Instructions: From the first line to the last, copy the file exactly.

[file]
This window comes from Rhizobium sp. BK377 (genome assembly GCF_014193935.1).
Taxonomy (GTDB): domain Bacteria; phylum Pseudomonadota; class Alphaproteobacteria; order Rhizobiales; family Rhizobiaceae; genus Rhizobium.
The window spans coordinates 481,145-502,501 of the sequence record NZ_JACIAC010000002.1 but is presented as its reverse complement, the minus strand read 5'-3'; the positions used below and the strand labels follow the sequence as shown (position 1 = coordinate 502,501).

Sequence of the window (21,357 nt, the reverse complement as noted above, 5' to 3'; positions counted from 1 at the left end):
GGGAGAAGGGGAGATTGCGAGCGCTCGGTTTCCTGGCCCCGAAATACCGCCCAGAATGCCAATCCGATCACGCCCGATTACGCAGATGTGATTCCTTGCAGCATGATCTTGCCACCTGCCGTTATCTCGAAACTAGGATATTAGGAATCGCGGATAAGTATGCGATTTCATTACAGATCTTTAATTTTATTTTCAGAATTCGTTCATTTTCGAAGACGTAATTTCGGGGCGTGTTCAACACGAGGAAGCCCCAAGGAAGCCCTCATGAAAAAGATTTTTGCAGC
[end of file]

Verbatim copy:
This window comes from Rhizobium sp. BK377 (genome assembly GCF_014193935.1).
Taxonomy (GTDB): domain Bacteria; phylum Pseudomonadota; class Alphaproteobacteria; order Rhizobiales; family Rhizobiaceae; genus Rhizobium.
The window spans coordinates 481,145-502,501 of the sequence record NZ_JACIAC010000002.1 but is presented as its reverse complement, the minus strand read 5'-3'; the positions used below and the strand labels follow the sequence as shown (position 1 = coordinate 502,501).

Sequence of the window (21,357 nt, the reverse complement as noted above, 5' to 3'; positions counted from 1 at the left end):
GGGAGAAGGGGAGATTGCGAGCGCTCGGTTTCCTGGCCCCGAAATACCGCCCAGAATGCCAATCCGATCACGCCCGATTACGCAGATGTGATTCCTTGCAGCATGATCTTGCCACCTGCCGTTATCTCGAAACTAGGATATTAGGAATCGCGGATAAGTATGCGATTTCATTACAGATCTTTAATTTTATTTTCAGAATTCGTTCATTTTCGAAGACGTAATTTCGGGGCGTGTTCAACACGAGGAAGCCCCAAGGAAGCCCTCATGAAAAAGATTTTTGCAGC